Be Smart

Hi, I am 50 yrs old and was diagnosed with an acoustic schwannoma (neuroma) when I was 17 after being hit by a car and getting a basal skull fracture. The CT picked up an egg size mass. I rarely had ringing, no balance problems and could only appreciate a difference in my hearing when I passed the phone receiver from one ear to the next. Maybe it was because this happened in the late 70's where in the ancient times you were rushed off to surgery? What I can share with you is that after two very long surgeries (17 hours on day one and 10 hours on second day, one week later) the tumor was gone and so was my hearing, my balance and my smile. My tennis prodigy days were gone and even now I will fall over if I look up. Walking at night is nearly impossible. Your balance depends on input from both ears and if that is lacking then you use the input from the bottoms of your feet and your eye sight. Plan on serious balance problems at night or on rough irregular surfaces. Several years later I learned I had CMT Charcot Marie Tooth Disease and NOW firmly believe I never had an acoustic neuroma at all, but instead had a classical CMT "onion bulb" myelin sheath tuberous enlargement and never needed surgery at all!!! First get smart, have the neurologist test you for all forms of CMT and related disorders that might cause cranial nerve myelin growth enlargement. Charcot Marie Tooth disease is very common and so are the related tuberous "onion bulb" nerve growths. I would urge you to ask questions, educate yourself and do not rush off to surgery for minimal symptoms. If you have impending brain herniation, severe hypertension, seizures or other life threatening affects from an intracranial mass dont be stupid get the neuroma removed ASAP. Best of Luck to each of you.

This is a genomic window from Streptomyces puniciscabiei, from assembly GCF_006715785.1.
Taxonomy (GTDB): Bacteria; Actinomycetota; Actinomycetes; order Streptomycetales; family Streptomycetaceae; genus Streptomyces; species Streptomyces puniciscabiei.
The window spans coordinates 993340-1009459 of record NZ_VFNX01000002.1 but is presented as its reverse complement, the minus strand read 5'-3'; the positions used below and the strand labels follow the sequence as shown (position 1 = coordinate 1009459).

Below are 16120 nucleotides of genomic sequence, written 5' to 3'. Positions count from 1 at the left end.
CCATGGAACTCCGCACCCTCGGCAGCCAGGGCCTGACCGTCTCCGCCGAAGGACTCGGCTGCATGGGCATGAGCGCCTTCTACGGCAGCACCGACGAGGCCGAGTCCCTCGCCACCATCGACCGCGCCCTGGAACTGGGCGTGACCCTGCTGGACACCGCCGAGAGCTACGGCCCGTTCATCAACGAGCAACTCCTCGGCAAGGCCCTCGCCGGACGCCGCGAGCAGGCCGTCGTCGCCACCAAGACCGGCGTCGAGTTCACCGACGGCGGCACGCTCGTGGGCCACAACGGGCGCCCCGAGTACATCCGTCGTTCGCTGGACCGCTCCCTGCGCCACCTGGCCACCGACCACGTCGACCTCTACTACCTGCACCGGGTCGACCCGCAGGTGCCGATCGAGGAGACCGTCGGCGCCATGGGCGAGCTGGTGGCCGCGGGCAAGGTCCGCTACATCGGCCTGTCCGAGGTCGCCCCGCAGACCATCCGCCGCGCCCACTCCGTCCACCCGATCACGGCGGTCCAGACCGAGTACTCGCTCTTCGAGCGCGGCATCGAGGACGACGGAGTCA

An Ep User An EP User
1 Response Jan 31, 2013

I thought I was the only person in the world with both a vestibular Schwannoma (2.5cm) and CMT, I'm male and 48. Do you also suffer from restless leg syndrome?